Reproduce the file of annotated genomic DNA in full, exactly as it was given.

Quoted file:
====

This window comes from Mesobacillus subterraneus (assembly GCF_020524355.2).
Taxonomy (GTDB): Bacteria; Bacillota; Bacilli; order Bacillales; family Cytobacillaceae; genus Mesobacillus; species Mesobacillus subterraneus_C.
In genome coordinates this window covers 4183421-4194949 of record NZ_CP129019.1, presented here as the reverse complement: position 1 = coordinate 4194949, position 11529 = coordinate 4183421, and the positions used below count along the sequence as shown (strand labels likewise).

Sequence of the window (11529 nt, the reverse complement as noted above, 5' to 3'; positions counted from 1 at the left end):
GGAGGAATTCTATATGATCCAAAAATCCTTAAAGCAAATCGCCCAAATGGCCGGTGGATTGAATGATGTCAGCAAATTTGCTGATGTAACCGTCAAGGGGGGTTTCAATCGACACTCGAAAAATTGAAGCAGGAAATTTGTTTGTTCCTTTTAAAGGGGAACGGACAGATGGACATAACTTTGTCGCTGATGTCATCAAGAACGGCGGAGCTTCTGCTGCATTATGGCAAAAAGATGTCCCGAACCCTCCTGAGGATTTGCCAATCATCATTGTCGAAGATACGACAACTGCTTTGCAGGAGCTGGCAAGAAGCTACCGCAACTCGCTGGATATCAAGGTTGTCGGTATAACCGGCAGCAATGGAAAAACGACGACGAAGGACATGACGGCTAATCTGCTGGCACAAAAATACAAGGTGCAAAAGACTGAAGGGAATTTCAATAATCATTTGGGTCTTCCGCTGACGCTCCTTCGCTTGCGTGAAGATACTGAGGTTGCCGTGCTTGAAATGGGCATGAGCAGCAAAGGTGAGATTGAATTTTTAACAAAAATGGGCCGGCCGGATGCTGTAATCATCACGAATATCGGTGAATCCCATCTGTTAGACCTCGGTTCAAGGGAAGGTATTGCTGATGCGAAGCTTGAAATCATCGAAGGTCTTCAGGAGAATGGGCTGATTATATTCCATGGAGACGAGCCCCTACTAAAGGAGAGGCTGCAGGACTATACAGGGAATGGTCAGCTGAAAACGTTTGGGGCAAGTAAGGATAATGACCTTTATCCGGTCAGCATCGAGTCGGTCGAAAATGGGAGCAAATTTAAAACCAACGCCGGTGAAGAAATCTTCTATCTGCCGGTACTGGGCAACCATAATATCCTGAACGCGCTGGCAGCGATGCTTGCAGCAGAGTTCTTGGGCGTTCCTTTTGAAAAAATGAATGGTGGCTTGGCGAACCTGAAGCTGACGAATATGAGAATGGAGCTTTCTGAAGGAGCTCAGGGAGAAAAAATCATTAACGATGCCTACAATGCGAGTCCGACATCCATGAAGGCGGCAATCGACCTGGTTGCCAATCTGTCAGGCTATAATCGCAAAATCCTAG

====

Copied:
This window comes from Mesobacillus subterraneus (assembly GCF_020524355.2).
Taxonomy (GTDB): Bacteria; Bacillota; Bacilli; order Bacillales; family Cytobacillaceae; genus Mesobacillus; species Mesobacillus subterraneus_C.
In genome coordinates this window covers 4183421-4194949 of record NZ_CP129019.1, presented here as the reverse complement: position 1 = coordinate 4194949, position 11529 = coordinate 4183421, and the positions used below count along the sequence as shown (strand labels likewise).

Sequence of the window (11529 nt, the reverse complement as noted above, 5' to 3'; positions counted from 1 at the left end):
GGAGGAATTCTATATGATCCAAAAATCCTTAAAGCAAATCGCCCAAATGGCCGGTGGATTGAATGATGTCAGCAAATTTGCTGATGTAACCGTCAAGGGGGGTTTCAATCGACACTCGAAAAATTGAAGCAGGAAATTTGTTTGTTCCTTTTAAAGGGGAACGGACAGATGGACATAACTTTGTCGCTGATGTCATCAAGAACGGCGGAGCTTCTGCTGCATTATGGCAAAAAGATGTCCCGAACCCTCCTGAGGATTTGCCAATCATCATTGTCGAAGATACGACAACTGCTTTGCAGGAGCTGGCAAGAAGCTACCGCAACTCGCTGGATATCAAGGTTGTCGGTATAACCGGCAGCAATGGAAAAACGACGACGAAGGACATGACGGCTAATCTGCTGGCACAAAAATACAAGGTGCAAAAGACTGAAGGGAATTTCAATAATCATTTGGGTCTTCCGCTGACGCTCCTTCGCTTGCGTGAAGATACTGAGGTTGCCGTGCTTGAAATGGGCATGAGCAGCAAAGGTGAGATTGAATTTTTAACAAAAATGGGCCGGCCGGATGCTGTAATCATCACGAATATCGGTGAATCCCATCTGTTAGACCTCGGTTCAAGGGAAGGTATTGCTGATGCGAAGCTTGAAATCATCGAAGGTCTTCAGGAGAATGGGCTGATTATATTCCATGGAGACGAGCCCCTACTAAAGGAGAGGCTGCAGGACTATACAGGGAATGGTCAGCTGAAAACGTTTGGGGCAAGTAAGGATAATGACCTTTATCCGGTCAGCATCGAGTCGGTCGAAAATGGGAGCAAATTTAAAACCAACGCCGGTGAAGAAATCTTCTATCTGCCGGTACTGGGCAACCATAATATCCTGAACGCGCTGGCAGCGATGCTTGCAGCAGAGTTCTTGGGCGTTCCTTTTGAAAAAATGAATGGTGGCTTGGCGAACCTGAAGCTGACGAATATGAGAATGGAGCTTTCTGAAGGAGCTCAGGGAGAAAAAATCATTAACGATGCCTACAATGCGAGTCCGACATCCATGAAGGCGGCAATCGACCTGGTTGCCAATCTGTCAGGCTATAATCGCAAAATCCTAG